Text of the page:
Genesis 22: The First Love

Genesis 22: God calls an old man who has longed his whole life for a son to sacrifice that son, whom he loves, as a burnt offering. And the man agrees.

No questions.

No objections.

He just rises early in the morning, like he did with Ishmael, and heads to the place God will show him to kill his little boy.

Every action, every word between the man and his son, every step toward the mountain drips with heaviness and grief. A simple phrase: “So the two of them walked on together” makes me pause to catch my breath. It is so dramatic. It is so awful!

Why has it come to this? Hasn’t Abraham proved he is willing to follow God and trust him?

The boy asks a question: “Where is the lamb?” And the man, in a moment of either desperate hope or false comfort, says that God will provide one. Is he telling Isaac what he really believes or telling him what he wants to hear? I don’t know.

But the man goes through with it. He ties the boy up. He places him on the altar. He raises the knife in his hand to slash the boy’s throat . . .

And then a voice.

Do not lay your hand on the boy or do anything to him; for now I know that you fear God, since you have not withheld your son, your only son, from me.”

The man looks and sees a ram stuck in some bushes. God has provided. His son is spared. The man breathes the sweetest sigh of relief and offers his thanks to this God who has shown himself to be different than the others.

He does not require child sacrifice. He will provide a substitute.

But at the same time, this God will ask you to put that which you desire most on the altar. This God will not play second fiddle. He can give you what you desire most, but he will not be overshadowed by it.

Whom You Love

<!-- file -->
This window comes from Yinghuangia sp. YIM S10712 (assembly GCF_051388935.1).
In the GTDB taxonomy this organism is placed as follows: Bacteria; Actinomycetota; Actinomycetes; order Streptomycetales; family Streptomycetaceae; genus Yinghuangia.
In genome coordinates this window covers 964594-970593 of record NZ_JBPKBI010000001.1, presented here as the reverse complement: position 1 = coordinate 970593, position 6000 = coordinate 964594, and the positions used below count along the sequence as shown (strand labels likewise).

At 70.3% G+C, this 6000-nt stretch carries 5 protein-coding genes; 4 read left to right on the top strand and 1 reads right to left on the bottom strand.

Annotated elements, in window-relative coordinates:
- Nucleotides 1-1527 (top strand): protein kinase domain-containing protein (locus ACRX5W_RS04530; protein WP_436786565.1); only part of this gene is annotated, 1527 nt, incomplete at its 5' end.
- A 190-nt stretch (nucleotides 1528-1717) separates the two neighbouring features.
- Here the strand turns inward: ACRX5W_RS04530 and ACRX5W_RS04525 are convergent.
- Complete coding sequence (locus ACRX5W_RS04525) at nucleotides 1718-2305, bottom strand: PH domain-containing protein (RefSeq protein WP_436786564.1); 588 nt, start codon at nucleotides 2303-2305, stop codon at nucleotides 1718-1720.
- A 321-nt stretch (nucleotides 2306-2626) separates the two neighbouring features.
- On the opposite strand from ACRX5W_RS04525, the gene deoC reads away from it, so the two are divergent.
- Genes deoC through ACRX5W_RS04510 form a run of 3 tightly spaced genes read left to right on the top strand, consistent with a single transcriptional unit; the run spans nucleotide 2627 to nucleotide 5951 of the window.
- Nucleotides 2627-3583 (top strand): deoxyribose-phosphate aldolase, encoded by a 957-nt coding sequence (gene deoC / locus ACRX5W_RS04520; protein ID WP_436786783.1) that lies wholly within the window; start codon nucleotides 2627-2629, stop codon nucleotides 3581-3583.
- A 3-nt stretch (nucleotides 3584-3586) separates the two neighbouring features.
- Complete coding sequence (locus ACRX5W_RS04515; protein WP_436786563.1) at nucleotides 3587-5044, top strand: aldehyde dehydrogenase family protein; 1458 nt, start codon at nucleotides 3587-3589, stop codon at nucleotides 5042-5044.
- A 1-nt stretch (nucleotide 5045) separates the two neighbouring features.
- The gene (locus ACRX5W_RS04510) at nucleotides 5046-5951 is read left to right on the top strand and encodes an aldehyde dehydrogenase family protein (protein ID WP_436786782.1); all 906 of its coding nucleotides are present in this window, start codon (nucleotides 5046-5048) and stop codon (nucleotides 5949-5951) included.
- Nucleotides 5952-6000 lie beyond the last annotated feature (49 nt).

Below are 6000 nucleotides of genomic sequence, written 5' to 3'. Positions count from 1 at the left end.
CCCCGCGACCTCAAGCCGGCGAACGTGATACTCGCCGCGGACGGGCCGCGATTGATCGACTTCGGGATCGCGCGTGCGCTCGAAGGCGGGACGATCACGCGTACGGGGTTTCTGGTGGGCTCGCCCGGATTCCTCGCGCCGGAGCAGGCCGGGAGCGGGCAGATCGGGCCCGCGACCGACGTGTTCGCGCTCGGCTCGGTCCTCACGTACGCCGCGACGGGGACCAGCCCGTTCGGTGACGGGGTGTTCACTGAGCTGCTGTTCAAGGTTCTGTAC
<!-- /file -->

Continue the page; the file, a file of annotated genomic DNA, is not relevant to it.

Chapter 22 has the first mention of “love” in the Bible. I am kind of amazed that it took that long! But what I find most interesting is the context in which this word first shows itself.

  • The first love is between a father and a son
  • The first love comes in a call for sacrifice.
  • The first love is spoken in conjunction with a confusing command.
  • The first love requires Abraham to give EVERYTHING.

What a beautiful, honest, raw, painful, and realistic picture of love. Maybe it was a good idea to wait this long to mention it.

3 responses

  1. That’s a story I forgot. I probably forgot on purpose. How can you give up something you love for something you don’t see or feel. Fear of what could happen if I don’t believe moves me, however. I want to be able to give up what I love for God. Again, fear holds me back. You’ve given me some things to think about.

    • I hear you. This is a really difficult story. Yes, God provides in the end but Abraham must go through hell first. There is nothing easy about that.

      I hope you are doing well. Seriously, we should hang out next time I am in Eugene. I will make sure to let you know when I come down.

  2. That’s a great point about why does it take so long for the word “love” to be mentioned in the Bible. I never thought about it like this before. I think it’s because God needs to build up the story so that the reader knows just how much Abram loves his son — everything from the years of barrenness to the wait for the promise to come true to the joy when Isaac is born (that’s a lot of chapters in Genesis). Then comes the bigger question of who does Abram love more — God or Isaac.

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